We survive a week alone
Our week as stewards began at noon. For seven days, Maryellen and I are again the keepers of Smuttynose Island, and its only residents -- other than muskrats, green snakes and 4,000 pairs of nesting gulls. Neither of the two island wells are potable, so we bring all our own water. There is no plumbing in the Haley House on the low rise of the hill, built sometime in the mid-to-late 1700s. There is no electricity here, never has been. Our job is to monitor the island activity for the owners, descendants of poet Celia Thaxter. We meet each visitor, enforce the island regulations and do the chores.
We arrived by the morning Isles of Shoals ferry to Star Island, but the Smuttynose rowboat, a sturdy, worn aluminum unit, was still floating at the mooring a quarter mile across Gosport Harbor. Ben, one of the Oceanic Hotel "pelicans" (the kids who do the work for the Star Island Corporation) offered us a lift to our rowboat at the mouth of the cove that links Smuttynose with its little neighbor island Malago. There was four inches of water in the boat from a recent rain, but this year we remembered to pack supplies in rubber duffel bags. Get things wet the first day, and they are likely to stay wet all week. Even now, storm clouds threaten.
Once we are on-island the isolation of Smuttynose kicks in. From the front lawn we can see New Hampshire. Maine and Massachusetts in a single sweeping glance. Our Portsmouth home is just 10 miles to the West as the gull flies. There are hundreds of conferees at nearby Star, moving specks across the harbor, not to mention the dozen pleasure boats moored in between. But with no motorboat, no generator and no amenities, we are distinctly and richly alone. We have not even brought a radio, and by 8pm, we are asleep.
Star Island is gone. In fact, by mid morning Malaga too, just 100 yards away, is lost inside the pea soup fog. I've heard stories of rowers getting disoriented in the mist -- attempting the simple 15-minute trip across the Harbor -- but heading out to sea instead. Next stop, the British Isles.
Although we are up at dawn, breakfast and clean-up takes four hours. The gas canister that heats the water and cooks the eggs on the makeshift stove is empty. We have a fresh tank, but how to install it? When we finally find a pipe wrench, it is rusted closed. We soak it in DW-40 and bang it on a rock. It's hot, but there are no rays to heat up the solar shower, an overlarge plastic Baggie that, in theory, warms in the sun. Then you hold it over your head with a Y-shaped stick and wash in a dribbling tepid gallon. Washing dishes is accomplished by squatting over a plastic tub in the back yard. I call it "indoor tenting." Even the tiniest chores seem to take forever. We grow crabby. Our brains are adjusting to "island time" again, an alternate clock that says things will get done when they get done, and not before. This is why they call Prudy Randall's home on nearby Lunging Island, the "Honeymoon Cottage." Couples who can survive a week there amid the inconveniences of island life, legend says, can survive anything.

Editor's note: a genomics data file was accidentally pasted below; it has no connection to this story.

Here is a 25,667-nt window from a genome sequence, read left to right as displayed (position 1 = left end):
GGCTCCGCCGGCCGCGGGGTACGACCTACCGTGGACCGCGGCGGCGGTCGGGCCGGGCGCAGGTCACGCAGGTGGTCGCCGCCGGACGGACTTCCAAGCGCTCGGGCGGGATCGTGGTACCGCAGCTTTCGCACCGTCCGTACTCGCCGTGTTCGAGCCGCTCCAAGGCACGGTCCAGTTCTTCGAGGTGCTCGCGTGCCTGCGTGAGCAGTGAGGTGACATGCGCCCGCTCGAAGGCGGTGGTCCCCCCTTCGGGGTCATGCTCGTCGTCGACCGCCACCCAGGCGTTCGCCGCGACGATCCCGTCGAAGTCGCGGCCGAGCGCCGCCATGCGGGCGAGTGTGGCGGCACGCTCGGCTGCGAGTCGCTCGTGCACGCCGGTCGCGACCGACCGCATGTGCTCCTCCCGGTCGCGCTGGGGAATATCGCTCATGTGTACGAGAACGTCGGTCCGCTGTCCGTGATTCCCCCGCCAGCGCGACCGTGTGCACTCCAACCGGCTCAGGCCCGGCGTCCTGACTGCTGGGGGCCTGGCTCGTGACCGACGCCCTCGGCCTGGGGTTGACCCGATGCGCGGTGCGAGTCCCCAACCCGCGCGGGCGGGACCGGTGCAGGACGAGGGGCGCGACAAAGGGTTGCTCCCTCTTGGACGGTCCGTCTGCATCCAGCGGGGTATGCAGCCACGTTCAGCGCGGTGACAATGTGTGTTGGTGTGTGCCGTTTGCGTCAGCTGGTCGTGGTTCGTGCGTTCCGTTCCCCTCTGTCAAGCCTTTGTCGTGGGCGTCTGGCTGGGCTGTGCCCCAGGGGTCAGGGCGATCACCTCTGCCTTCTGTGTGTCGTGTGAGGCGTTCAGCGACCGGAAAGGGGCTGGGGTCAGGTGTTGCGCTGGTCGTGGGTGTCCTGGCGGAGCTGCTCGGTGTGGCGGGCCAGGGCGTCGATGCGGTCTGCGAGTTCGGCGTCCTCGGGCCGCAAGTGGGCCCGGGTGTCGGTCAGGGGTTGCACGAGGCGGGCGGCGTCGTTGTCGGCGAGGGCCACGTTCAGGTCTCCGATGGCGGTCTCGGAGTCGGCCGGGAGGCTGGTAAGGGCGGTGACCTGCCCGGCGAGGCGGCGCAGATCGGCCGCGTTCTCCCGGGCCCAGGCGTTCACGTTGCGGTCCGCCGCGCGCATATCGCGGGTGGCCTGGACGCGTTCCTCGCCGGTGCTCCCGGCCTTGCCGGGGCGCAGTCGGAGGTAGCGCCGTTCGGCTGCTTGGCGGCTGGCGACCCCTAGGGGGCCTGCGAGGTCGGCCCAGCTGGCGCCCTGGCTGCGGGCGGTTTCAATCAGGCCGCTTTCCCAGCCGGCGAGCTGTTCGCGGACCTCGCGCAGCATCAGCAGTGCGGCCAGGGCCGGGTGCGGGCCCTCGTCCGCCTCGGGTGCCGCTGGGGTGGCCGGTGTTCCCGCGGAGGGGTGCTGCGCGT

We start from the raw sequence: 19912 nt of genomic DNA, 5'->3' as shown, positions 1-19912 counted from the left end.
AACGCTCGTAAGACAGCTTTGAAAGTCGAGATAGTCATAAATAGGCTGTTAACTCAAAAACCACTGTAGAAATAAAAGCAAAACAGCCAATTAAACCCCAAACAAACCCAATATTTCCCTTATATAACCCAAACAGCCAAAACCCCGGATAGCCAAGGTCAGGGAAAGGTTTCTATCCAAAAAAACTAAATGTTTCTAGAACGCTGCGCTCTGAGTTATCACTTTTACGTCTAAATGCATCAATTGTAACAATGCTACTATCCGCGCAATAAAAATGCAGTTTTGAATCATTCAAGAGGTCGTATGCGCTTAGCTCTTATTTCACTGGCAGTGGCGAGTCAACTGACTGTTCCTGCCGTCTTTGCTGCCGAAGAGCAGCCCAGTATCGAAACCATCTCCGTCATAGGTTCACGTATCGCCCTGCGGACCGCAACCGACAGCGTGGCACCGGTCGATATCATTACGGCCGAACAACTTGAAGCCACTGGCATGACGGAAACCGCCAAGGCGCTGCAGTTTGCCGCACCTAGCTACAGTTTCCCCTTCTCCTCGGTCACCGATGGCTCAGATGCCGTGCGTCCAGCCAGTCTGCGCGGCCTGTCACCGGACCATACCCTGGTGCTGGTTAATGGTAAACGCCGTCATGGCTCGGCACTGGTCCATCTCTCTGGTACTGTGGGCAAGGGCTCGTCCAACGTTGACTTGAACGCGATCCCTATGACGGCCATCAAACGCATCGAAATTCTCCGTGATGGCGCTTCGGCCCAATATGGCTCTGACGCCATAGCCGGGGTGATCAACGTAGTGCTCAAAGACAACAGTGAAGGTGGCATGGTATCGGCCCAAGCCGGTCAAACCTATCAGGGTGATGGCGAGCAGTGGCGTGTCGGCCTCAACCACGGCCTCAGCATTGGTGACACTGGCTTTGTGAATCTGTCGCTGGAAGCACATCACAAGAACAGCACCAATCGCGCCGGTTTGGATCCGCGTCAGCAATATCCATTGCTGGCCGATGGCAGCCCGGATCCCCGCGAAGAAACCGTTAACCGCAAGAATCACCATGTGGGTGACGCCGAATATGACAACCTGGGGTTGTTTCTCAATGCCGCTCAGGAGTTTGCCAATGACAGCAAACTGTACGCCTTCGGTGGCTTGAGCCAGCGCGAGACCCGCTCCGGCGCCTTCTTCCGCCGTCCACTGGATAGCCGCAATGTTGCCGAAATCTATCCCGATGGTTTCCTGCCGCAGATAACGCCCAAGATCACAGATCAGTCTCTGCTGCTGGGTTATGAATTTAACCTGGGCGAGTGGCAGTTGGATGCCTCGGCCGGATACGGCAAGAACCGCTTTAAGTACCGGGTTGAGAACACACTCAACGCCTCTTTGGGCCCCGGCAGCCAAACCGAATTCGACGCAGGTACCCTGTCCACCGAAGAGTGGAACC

I decide to grille breakfast instead, but cannot find the grille, then I discover it over by the outhouse, but no charcoal. We learn that the lyme, used to tame the scent of the "facilities" has all blown away in a previous storm. We substitute seaweed. It is so damp in the house that I have to light a fire in the wood stove to dry our clothes, despite the warm morning. I need more wood. I search for the saw. I'm beginning to understand why my ancestors didn't have time to keep diaries.